Health knowledge made personal
Join this community!
› Share page:
Go
Search posts:

A Case of Chronic Active Hepatitis

Posted Aug 28 2012 7:00am
"Maggerle" recently commented, "I have an almost 4 yr. old Yorkie, diagnosed w/Chronic Active Hepatitis, about 6 months ago ... I sure would like to see more information about causes, diet and possible/probable outcome..." Here you go, Maggerle.

Chronic active hepatitis (CAH), which also goes by the name chronic canine inflammatory hepatic disease or CCIHD, is a type of liver disease. Because the liver tends to respond to insults of all sorts in a similar way, a diagnoses of CAH can only be reached via a liver biopsy. When a pathologist evaluates a sample of liver tissue and finds evidence of inflammation that has gone on long enough to result in fibrosis (the formation of scar tissue) and a few other characteristic abnormalities, a diagnosis of chronic active hepatitis follows. The work up to determine whether or not a liver biopsy is called for and can be done safely may include blood work, urinalysis, liver function tests (e.g., a bile acid test), abdominal X-rays and ultrasound, and blood clotting tests.
 

Many things can cause inflammation and scarring in the liver, including infections, toxins, autoimmune disease, storage disorders (e.g., copper), and genetic factors. Doberman pinschers, Cocker spaniels, Bedlington terriers, West highland white terriers, and Skye terriers are predisposed. When an inciting cause cannot be found, the disease is said to be “idiopathic,” meaning we don’t know why it developed in that individual. Unfortunately, most cases of CAH in dogs are idiopathic.

The liver plays many roles within the body, including protein, carbohydrate, and lipid metabolism, the break-down of toxins, manufacturing bile (an important digestive fluid), making blood coagulation factors, vitamin storage, blood filtration, and the metabolism of drugs. A healthy liver has more functional capacity than is actually needed, so dogs in the early stages of CAH appear perfectly normal. But as the damage continues, the liver’s "reserves" eventually run out and affected dogs develop some combination of increased thirst and urination, loss of appetite, vomiting, diarrhea, jaundice, fluid accumulation in the abdomen, altered behavior and mentation (a condition that is called hepatic encephalopathy), jaundice, and abnormal bleeding.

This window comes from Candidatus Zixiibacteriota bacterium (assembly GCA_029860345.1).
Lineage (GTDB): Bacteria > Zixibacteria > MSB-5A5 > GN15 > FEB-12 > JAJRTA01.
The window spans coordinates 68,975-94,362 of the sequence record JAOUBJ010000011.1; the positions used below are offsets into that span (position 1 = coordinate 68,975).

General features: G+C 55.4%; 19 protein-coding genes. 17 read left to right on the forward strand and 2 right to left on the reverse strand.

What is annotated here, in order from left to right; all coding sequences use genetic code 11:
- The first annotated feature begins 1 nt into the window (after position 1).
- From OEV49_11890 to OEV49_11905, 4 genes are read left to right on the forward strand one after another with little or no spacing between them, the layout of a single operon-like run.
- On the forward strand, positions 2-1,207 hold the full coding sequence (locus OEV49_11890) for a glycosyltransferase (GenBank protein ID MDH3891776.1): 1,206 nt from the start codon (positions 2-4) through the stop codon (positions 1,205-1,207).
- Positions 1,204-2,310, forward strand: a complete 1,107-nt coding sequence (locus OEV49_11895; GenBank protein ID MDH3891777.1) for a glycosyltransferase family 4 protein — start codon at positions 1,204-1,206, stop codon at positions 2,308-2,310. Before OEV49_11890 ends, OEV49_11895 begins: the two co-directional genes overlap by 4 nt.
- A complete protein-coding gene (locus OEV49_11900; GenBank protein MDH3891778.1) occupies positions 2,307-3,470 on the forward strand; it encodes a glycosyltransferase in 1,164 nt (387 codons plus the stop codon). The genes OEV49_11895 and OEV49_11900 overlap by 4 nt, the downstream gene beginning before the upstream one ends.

Treating chronic active hepatitis can get complicated. Any possible underlying factors need to be addressed (e.g., antibiotics for bacterial infections or medications that bind to copper and remove it from the body), and the use of drugs that can be toxic to the liver must be avoided. Immune suppressants such as prednisone, azathioprine, and cyclosporine should be considered on a case by case basis. Ursodeoxycholic acid and s-adenosyl-L-methionine (SAMe) are frequently prescribed to support liver function and health. Drugs to control the complications of CAH, such as abdominal fluid accumulations, hepatic encephalopathy, gastrointestinal ulcers, and blood clotting disorders may also be necessary.

Diet plays an important role in treating dogs with CAH. Because poor appetite and weight loss can be a big problem for these patients, it is important to find a nutritious food made from high-quality ingredients that a dog will eat well. When a patient begins exhibiting signs of hepatic encephalopathy, a reduced protein diet made from high-quality protein sources can be helpful.

The liver is a resilient organ. When caught early, some dogs with CAH can be successfully managed and enjoy a good quality of life for many years. Advanced cases tend to do more poorly, however. In either case, frequent rechecks are necessary to make sure everything possible is being done as the disease progresses and the patient’s clinical picture changes.
 
 

Dr. Jennifer Coates
 
 
Image: sgm / via Shutterstock
 
Post a comment
Write a comment:

Related Searches